As founder and president of International Speakers Bureau (ISB), I am in a somewhat unique position to work on both sides of a deal. I am the third party that ensures the interests of both the client (a company) and the talent (a speaker or entertainer) are met. The fact is negotiating is a daily and vital occurrence in our company. As I make sure ISB makes its margins, the deals actually become three-dimensional, negotiated transactions where we work to ensure everyone comes out a winner.
Our Key to Successful Negotiations
The key is having a thorough understanding of the product we sell: our talent. We need to know in a detailed and honest way what the talent can and cannot do, what they are willing and not willing to do, and what they will accept in return. So we spend a lot of time getting to know them and understanding their strengths and weaknesses, and to some extent their personal situations. We become very interactive with the talent, frequently experiencing them live to get a feel for what they really have to offer.
On the buyer’s side, we must have a clear understanding of what the client is asking for and what they truly want and need. These often can be two very different things. For example, a client tells us that they want someone who can motivate their employees. We dig deeper and discover the client really is trying to sell a new product and needs high attendance at their event. Thus, a highly recognized name or talent could provide the large draw needed to meet their event goals.
As experts in this field, it’s our job to know which talent can delivery what the client needs. We work to pull the right information out of clients and to uncover the true answer to what is wanted versus what is needed so that we can recommend the best talent for the job. This all helps us later when we’re negotiating the details of the deals.
For instance, the client’s budget may not match up with what is determined they truly need. They tell us their budget is $10,000. But we then tell them that to get what they need, it will cost $14,000. Next it becomes a matter of finding ways to add value for the client so they feel justified in spending the extra money required to get the most appropriate talent. For the difference in the client’s budget and the actual fees, we might negotiate to provide a separate meeting with top management or some other special appearance or book signing as part of the deal. However, we’ve learned that we can only up-sell effectively if we know the talent well and understand the added value they are able and willing to provide to the client.
In Roger Fisher and William Ury’s seminal book on negotiating, Getting to Yes: Negotiating Agreement without Giving In, the authors identify a strategy I have long worked to adapt. Prior to serious negotiations, for example, the authors discuss three stages of negotiations from beginning to end: analysis, planning, and discussion. The analysis and planning stages are what we undertake in so many situations. For us to have a successful negotiation, we need a clear understanding going in of what our clients are asking for and what they truly want.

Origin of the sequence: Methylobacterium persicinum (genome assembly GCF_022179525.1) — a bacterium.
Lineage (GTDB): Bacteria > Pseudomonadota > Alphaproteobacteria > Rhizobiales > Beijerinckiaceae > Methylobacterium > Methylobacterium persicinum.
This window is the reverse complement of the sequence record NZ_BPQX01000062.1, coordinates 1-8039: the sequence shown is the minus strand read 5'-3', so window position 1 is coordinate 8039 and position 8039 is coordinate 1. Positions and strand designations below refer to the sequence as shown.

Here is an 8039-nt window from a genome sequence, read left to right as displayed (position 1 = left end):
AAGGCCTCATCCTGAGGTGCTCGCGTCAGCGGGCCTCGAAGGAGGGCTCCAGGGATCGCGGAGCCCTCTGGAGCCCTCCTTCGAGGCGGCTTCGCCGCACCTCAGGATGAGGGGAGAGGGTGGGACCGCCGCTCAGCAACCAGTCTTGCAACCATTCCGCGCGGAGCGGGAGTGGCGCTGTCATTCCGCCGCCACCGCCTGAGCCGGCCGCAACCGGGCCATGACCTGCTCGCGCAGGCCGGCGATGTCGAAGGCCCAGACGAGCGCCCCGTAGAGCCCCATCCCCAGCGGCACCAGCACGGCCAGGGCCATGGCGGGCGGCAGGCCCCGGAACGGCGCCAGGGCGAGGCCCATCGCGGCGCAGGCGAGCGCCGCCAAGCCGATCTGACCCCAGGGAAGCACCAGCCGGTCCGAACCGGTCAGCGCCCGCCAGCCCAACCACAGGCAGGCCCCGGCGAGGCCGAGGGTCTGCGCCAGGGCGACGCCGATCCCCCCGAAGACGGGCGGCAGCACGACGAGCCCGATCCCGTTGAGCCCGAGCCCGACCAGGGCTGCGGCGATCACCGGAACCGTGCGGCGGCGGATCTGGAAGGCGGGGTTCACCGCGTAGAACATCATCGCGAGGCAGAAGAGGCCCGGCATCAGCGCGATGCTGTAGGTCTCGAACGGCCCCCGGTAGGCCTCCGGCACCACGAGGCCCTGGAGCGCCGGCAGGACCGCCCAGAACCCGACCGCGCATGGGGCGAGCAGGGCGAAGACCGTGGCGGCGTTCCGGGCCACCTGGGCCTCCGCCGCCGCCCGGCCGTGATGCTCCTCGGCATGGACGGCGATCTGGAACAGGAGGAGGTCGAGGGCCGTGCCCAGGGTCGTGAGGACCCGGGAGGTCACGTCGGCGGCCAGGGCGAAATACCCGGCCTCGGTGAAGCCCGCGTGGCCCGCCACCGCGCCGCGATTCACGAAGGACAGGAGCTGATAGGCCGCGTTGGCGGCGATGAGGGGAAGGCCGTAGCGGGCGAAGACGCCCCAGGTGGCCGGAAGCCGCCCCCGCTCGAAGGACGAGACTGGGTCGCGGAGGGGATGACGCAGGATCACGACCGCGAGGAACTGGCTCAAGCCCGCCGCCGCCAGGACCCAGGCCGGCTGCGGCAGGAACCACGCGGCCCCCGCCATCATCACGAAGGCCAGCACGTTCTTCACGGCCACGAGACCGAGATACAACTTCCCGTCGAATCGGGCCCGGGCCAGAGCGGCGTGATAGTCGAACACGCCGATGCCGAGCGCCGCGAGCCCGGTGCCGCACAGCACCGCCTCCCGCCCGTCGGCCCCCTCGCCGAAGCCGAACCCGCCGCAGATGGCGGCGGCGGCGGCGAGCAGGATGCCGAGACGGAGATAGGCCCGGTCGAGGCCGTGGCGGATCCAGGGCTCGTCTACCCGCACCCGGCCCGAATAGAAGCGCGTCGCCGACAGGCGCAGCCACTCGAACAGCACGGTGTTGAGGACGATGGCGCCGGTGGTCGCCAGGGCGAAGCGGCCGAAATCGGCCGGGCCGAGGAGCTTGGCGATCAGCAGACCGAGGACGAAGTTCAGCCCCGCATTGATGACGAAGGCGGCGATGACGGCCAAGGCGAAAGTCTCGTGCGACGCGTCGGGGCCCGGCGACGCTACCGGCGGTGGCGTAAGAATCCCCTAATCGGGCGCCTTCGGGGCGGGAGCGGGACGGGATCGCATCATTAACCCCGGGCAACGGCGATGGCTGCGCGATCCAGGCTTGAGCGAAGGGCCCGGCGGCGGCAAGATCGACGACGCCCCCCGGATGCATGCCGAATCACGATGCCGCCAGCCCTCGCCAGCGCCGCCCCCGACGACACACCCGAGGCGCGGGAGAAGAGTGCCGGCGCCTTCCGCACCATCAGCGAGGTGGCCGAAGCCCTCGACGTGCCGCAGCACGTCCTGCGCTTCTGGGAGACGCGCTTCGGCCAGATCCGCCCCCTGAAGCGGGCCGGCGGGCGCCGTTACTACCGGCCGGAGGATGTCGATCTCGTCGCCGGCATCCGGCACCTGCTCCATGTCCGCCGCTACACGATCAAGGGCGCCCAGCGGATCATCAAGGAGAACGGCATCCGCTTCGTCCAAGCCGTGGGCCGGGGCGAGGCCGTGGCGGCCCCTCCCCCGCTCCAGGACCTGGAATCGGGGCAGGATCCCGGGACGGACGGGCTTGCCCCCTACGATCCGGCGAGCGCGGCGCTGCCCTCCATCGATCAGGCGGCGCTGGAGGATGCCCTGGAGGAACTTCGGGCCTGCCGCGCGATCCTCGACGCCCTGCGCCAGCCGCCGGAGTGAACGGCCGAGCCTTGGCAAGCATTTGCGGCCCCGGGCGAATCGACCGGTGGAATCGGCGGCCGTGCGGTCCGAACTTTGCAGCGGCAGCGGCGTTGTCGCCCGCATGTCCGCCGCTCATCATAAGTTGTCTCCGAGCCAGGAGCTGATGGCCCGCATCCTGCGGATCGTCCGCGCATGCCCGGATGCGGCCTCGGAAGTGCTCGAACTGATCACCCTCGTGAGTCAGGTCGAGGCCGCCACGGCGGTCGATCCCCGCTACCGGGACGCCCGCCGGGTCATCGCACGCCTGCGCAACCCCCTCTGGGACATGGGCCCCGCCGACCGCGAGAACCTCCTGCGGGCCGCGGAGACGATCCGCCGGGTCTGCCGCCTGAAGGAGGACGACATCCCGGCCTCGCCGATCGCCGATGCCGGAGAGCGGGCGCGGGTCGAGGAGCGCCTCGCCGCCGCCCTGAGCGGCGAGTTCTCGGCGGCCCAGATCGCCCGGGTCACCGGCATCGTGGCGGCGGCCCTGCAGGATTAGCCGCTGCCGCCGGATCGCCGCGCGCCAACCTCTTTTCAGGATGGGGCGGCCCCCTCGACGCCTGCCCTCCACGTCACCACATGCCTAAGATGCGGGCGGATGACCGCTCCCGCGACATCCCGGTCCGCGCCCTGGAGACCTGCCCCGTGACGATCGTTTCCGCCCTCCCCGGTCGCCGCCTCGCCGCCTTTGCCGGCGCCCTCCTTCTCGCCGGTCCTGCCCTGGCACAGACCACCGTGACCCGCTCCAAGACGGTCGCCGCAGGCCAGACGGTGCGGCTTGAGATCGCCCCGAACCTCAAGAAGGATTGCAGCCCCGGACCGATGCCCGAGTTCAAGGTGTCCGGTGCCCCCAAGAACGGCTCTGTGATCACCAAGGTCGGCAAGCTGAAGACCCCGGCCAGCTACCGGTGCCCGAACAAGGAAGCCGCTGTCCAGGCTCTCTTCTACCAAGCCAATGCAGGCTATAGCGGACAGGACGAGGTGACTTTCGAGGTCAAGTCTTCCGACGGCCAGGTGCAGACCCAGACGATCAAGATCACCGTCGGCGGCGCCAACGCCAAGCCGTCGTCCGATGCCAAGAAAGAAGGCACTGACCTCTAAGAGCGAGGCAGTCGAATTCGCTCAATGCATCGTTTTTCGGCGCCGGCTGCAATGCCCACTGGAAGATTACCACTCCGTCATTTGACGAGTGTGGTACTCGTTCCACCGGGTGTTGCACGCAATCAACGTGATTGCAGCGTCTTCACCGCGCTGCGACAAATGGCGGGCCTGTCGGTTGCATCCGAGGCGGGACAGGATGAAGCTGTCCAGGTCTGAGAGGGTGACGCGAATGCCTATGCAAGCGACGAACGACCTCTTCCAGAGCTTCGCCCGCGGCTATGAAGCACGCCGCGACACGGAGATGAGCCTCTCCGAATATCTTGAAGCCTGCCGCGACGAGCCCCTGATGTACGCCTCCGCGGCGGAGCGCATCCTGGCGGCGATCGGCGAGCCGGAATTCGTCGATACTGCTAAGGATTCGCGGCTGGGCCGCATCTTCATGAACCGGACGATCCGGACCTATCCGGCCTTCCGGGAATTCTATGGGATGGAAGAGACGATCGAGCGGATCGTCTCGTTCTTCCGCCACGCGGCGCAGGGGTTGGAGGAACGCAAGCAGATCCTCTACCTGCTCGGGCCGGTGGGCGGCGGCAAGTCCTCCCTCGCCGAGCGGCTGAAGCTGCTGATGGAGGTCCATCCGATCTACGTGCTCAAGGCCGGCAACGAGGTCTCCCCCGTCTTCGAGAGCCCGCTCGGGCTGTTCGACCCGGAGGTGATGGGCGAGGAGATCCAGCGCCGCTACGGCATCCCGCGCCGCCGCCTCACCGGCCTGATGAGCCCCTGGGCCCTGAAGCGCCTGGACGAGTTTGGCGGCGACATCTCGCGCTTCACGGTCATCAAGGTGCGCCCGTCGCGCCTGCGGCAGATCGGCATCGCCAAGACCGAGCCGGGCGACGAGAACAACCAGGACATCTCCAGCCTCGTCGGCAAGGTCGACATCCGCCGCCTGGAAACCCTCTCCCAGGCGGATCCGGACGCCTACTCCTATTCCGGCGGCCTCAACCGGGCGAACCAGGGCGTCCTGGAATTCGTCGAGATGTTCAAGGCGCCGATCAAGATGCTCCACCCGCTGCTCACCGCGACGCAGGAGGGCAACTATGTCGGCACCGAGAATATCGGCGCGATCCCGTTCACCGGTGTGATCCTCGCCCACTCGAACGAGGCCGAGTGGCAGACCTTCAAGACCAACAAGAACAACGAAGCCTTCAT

Making Expectations and Terms Unequivocal
While spelling out every detail is critical for any deal, it is especially important when the deal is not clear-cut or when there are add-ons to achieve that extra value for the client. The expectations and terms must be unequivocal. One can never put too much information in writing. We must make sure we’ve thought through every possibility, outlined every expectation, and provided a tremendous amount of detail around those expectations.
Sometimes our negotiations can take on rather interesting and challenging terms. For example, we have had to negotiate that talent use a certain product exclusively while he is in town speaking on behalf of the client. Or we might negotiate that the client provides the talent with the very first of what is a highly prized or sought-after new product it is getting ready to launch. In such cases, the client might in exchange be able to get the talent for a reduced fee. We even occasionally do barter deals whereby in exchange for the talent’s appearance, the client provides the talent with a major product. This is where really knowing the talent and knowing the client comes into play. Knowing precisely what you can and cannot negotiate is the real strength of effective deal making.
Probably the most important aspect of working as the middle person is ensuring that everyone walks away happy. That means making sure the desires and expectations of both the talent and the client are clearly defined and effectively met. And for ISB, that translates into repeat business. We don’t want to simply negotiate one-time deals; we want to continue to work over time to provide ongoing opportunities for talent and to help clients implement strategies to reach their goals throughout the years.
As William Ury notes in his article in this Collection, “Traditionally, negotiation had a ‘win-lose’ quality to it; it was seen as just another form of warfare. Increasingly, however, people and organizations are searching for methods to arrive at solutions for mutual gain.”
Through my experiences as an entrepreneur and now a veteran negotiator, Ury is absolutely right in asserting parties can negotiate for mutual gain. The old ways of negotiations, in which parties considered themselves almost enemies to each other, are over. All told, I think we at ISB have learned by doing that negotiating is not just an inevitable part of our lives, but a welcome part of enhancing our professional and personal well-being.
© 2006 Ewing Marion Kauffman Foundation. All rights reserved.